The last meeting of the clubs for the season hardly went as the Caps or Beagle would have scripted it.  A scoreless first period gave way to a Michal Kempny goal early in the second period, but Carolina drew even just 40 seconds later on a Derek Ryan goal.  It just got worse for the Caps from there.  The Hurricanes added a goal later in the second period, and then they added a pair in the third period, the latter of them an empty netter.  Carolina skated off the Capital One Arena ice with a 4-1 win, the Caps’ worst loss on home ice by margin of defeat since they lost a 5-2 decision to the Los Angeles Kings on November 30th.  Beagle skated just 9:10 in ice time, had no shot attempts, no hits, no takeaways.  Only Chandler Stephenson skated as few shifts (13) as Beagle, tied for the fewest Beagle skated in a home game all year.

Postseason…

The 2018 postseason was redemption in the case of Jay Beagle.  In the 2017 playoffs Beagle failed to record a point in 13 games and was a minus-5. He had only six shots on goal in the 13 games, the fewest he had in any postseason since he had one shot on goal in four games in 2009.  This spring, though, Beagle went 2-6-8, his point total equaling his total over 39 playoff games over his previous three seasons.  He was a career-best plus-7, recorded his second postseason game-winning goal (in Game 1 against Tampa Bay in the conference final), and finished fifth among 67 players taking at least 50 faceoffs with a 60.1 winning percentage, a career best.  In the postseason, there were ten instances of a player taking at least ten draws and winning at least 80 percent of them.  Beagle accounted for three of them.  No other player had more than one.  And, Beagle became the first player in the history of the NHL to have a Kelly Cup (ECHL), a Calder Cup (AHL), and a Stanley Cup (NHL) championship on his resume.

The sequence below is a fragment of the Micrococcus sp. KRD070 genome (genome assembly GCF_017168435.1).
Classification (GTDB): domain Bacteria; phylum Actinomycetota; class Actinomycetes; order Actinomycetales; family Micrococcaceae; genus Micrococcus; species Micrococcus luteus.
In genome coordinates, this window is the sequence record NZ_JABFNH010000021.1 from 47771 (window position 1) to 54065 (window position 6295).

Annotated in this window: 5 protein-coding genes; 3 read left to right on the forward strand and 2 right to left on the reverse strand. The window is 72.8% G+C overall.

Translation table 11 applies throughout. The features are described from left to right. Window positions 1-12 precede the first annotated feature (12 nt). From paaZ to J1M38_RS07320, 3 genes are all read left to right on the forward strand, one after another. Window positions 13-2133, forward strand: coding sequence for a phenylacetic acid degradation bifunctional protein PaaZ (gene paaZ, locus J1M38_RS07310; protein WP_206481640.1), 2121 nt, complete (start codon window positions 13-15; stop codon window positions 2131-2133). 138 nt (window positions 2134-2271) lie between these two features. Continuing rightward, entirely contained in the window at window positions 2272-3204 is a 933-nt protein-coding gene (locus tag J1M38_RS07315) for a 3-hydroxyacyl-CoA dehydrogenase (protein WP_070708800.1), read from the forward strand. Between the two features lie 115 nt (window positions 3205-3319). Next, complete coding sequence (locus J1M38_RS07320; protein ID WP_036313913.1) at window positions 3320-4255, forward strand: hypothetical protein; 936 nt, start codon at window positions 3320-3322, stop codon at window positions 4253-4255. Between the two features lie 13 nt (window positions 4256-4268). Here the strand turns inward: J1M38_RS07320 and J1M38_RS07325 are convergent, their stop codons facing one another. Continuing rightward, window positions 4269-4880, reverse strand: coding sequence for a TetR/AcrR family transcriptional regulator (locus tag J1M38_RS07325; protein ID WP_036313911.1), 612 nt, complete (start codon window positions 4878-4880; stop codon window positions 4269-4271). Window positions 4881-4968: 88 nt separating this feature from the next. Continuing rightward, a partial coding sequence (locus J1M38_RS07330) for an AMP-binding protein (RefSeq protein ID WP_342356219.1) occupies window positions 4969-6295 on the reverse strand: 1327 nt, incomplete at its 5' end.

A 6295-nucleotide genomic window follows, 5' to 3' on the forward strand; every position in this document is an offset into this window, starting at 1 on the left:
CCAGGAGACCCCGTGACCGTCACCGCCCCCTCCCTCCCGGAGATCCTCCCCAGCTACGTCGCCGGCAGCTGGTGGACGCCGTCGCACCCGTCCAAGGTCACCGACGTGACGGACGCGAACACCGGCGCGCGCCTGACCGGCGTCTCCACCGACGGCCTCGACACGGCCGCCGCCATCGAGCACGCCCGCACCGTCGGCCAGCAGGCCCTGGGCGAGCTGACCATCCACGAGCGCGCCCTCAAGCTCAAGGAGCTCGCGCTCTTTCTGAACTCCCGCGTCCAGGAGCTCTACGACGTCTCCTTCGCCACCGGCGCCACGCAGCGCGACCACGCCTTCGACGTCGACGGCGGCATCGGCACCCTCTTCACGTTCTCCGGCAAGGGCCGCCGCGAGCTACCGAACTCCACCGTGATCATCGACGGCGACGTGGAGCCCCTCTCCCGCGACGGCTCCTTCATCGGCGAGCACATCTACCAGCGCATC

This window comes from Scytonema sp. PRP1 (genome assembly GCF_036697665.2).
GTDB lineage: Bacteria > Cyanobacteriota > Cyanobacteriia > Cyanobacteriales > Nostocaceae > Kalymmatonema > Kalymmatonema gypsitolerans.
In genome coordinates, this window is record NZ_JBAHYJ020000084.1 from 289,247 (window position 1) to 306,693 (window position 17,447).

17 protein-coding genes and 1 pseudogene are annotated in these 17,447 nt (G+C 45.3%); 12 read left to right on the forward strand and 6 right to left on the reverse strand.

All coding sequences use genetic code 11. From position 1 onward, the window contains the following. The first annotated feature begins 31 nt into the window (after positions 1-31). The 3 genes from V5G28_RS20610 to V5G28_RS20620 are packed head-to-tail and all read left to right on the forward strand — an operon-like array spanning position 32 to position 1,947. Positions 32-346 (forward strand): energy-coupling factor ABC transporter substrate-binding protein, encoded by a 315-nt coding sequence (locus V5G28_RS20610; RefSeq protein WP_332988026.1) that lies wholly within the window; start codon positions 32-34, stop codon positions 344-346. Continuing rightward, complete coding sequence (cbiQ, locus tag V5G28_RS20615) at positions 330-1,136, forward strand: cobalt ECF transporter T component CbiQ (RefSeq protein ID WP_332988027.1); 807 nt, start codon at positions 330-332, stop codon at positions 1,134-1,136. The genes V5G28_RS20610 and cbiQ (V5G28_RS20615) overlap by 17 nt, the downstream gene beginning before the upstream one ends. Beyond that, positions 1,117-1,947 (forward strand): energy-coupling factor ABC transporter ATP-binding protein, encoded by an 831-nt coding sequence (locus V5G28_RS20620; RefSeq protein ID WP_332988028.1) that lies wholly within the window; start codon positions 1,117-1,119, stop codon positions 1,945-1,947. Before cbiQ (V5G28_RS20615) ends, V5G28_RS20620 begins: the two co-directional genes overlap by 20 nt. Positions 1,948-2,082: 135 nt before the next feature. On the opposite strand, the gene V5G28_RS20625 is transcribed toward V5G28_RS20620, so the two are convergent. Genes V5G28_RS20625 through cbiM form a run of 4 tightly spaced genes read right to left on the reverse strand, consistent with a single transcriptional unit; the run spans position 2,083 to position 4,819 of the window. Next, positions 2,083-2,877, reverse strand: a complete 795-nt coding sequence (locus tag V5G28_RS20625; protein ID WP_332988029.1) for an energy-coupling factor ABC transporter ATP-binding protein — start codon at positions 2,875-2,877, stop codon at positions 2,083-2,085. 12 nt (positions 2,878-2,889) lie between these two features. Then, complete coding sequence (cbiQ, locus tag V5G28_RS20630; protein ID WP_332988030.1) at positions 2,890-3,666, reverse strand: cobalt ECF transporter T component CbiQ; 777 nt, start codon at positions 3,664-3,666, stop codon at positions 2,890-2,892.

In the end…